It must also be said that while the Galactic Center contain a very large number of stars to study in relatively close proximity, it also is home to many stars that are exploding (going supernova) and sending out extremely powerful radiation that may well be fatal to life. So while the Center is a logical place to look for intelligent life, it also is a challenging neighborhood for life to emerge and evolve.
Breakthrough Listen uses radio astronomy from the Parkes telescope in Australia, the Green Bank Observatory in West Virginia and the MEERKAT array in South Africa for a wide range of SETI activities. The Automated Planet Finder Telescope at the Lick Observatory in California is also used to search for laser messages potentially sent from afar.
These instruments regularly record what look like signals from space but are actually due to local interference from Earth. In April and May of 2019, the team caught something different — a narrow beam transmission that lasted 30 hours and came from the area around Proxima Centauri.
That’s the closest star system to us, only 4.2 light-years away, and it’s known to be orbited by at least two planets. The signal, dubbed BLC1, also appeared to shift in a way consistent with coming from a planet orbiting the star.
However, it’s still far too early to start celebrating the discovery of alien life. BLC1 is a candidate signal that needs to be analyzed and it’s considered highly doubtful that intelligent aliens live in the next solar system over.
The Milky Way galaxy has an estimated 300 million exoplanets and is almost 14 billion years old. To find another intelligent species existing at the same time as us just a few light years away would be exceedingly improbable. If those aliens are also using radio frequency technology at the same time as we are, that’s an even bigger coincidence.
This is not the first signal that could be interpreted as having artificial origins. The famous “Wow” signal detected in 1977 by SETI researchers is another example. That one didn’t pan out, but BLC1 could be the first serious contender in decades. Follow-up observations have failed to detect the signal again, a step necessary to confirm that the signal was a technosignature.
A paper by other astronomers released 10 days before the news report about BLC1 describesd the detection of “a bright, long-duration optical flare, accompanied by a series of intense, coherent radio bursts” from Proxima Centauri also in April and May 2019. Their findings have not been directly tied to the BLC1 signal, but the highly energetic flares imply that planets around Proxima Centauri and other red dwarf stars are unlikely to be home intelligent life or other currently known organisms.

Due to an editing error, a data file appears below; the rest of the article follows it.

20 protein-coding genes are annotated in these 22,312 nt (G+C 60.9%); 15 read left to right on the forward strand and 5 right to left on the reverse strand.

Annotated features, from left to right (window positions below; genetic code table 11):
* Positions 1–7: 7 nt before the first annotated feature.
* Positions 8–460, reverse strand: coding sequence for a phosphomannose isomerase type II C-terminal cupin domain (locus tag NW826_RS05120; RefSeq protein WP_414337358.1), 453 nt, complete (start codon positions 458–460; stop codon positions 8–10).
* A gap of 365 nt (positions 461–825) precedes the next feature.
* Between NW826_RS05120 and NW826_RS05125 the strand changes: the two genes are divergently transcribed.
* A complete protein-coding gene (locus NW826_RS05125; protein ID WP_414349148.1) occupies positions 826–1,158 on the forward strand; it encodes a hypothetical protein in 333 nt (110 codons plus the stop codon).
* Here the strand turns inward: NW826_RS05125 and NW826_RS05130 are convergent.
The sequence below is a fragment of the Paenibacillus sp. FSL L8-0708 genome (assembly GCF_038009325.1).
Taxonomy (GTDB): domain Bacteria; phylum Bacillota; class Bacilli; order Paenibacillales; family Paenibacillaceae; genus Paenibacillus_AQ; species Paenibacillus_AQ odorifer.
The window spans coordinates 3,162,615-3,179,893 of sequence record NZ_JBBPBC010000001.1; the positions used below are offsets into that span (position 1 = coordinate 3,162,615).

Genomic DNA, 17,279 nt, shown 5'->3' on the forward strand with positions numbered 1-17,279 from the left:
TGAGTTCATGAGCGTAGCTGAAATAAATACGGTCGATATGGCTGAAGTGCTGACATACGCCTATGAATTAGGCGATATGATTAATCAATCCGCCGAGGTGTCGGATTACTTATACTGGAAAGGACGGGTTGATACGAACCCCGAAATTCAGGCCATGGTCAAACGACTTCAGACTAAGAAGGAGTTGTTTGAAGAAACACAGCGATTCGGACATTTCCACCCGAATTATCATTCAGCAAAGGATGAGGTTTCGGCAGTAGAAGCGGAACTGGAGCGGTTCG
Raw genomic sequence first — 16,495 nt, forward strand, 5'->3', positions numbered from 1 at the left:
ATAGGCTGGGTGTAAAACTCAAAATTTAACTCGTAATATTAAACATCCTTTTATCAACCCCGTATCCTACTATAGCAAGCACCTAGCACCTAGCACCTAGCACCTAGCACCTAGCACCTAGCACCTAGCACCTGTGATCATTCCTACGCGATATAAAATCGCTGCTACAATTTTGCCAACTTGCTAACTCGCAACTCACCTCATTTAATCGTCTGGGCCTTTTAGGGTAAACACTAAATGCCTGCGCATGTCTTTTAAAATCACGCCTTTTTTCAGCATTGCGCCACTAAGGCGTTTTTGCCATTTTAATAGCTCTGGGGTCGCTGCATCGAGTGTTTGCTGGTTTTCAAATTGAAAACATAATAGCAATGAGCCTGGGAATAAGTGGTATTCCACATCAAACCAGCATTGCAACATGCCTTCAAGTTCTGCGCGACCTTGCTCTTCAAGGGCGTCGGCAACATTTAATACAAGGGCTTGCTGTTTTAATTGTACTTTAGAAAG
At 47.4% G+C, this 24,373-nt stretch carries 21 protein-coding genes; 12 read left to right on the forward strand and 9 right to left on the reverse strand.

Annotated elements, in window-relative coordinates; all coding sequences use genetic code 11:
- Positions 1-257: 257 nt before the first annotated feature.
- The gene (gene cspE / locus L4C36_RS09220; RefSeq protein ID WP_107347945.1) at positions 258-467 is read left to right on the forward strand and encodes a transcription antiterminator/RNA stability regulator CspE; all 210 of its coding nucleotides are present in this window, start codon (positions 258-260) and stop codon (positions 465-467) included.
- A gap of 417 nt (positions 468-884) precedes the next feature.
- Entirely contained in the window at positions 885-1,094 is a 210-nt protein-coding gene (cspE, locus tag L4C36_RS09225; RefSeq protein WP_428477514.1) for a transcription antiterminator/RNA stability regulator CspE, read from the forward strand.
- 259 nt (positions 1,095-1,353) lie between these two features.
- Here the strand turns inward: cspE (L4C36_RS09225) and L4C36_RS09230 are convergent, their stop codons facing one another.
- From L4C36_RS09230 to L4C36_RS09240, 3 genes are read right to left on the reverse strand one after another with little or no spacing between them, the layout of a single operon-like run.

Breakthrough Listen is part of the Breakthrough Prize Initiative The largest research effort ever to search for intelligent life beyond Earth, it is being run out of the Berkeley SETI Research Center at the University of California, Berkeley, and has associations with the pioneering SETI Institute nearby in the Bay Area. Here is a layman’s description of how the astronomers are using radio telescopes to make their surveys, and how they need your help via SETI@Home.
So far Breakthrough Listen has made public 2 petabytes of data collected from its observations. One petabyte is 1,125,899,906,842,624 bytes of data.
Instead of building their own telescopes, the Berkeley program decided to use the Breakthrough Listen funds to buy time on existing radio telescopes they have upgraded with very wide-band recording and digital signal processing equipment. The SETI Institute has many science programs but also raised funds to build a radio telescope array in northern California.
The Breakthrough Listen program includes a survey of the 1,000,000 closest stars to Earth. It addition to the galactic center campaign, Breakthrough Listen examines the full galactic plane and, beyond the Milky Way, it listens for messages from the 100 closest galaxies to ours.
The instruments used are 50 times more sensitive than existing telescopes dedicated to the search for intelligence, Breakthrough Listen reports. The radio surveys cover 10 times more of the sky than previous programs. They also cover at least 5 times more of the radio spectrum – and do it 100 times faster. They are sensitive enough to hear a common aircraft radar transmitting to us from any of the 1000 nearest stars.
The initiative is also carrying out the deepest and broadest ever search for optical laser transmissions. These spectroscopic searches are 1000 times more effective at finding laser signals than ordinary visible light surveys. They could detect a 100 watt laser (the energy of a normal household bulb) from 25 trillion miles away.
Breakthrough Listen is committed to operate for 10 years and will spend $100,000,000 on its mission.
Marc Kaufman is the author of two books about space: “Mars Up Close: Inside the Curiosity Mission” and “First Contact: Scientific Breakthroughs in the Search for Life Beyond Earth.” He is also an experienced journalist, having spent three decades at The Washington Post and The Philadelphia Inquirer. He began writing the column in October 2015, when NASA’s NExSS initiative was in its infancy. While the “Many Worlds” column is supported and informed by NASA’s Astrobiology Program, any opinions expressed are the author’s alone.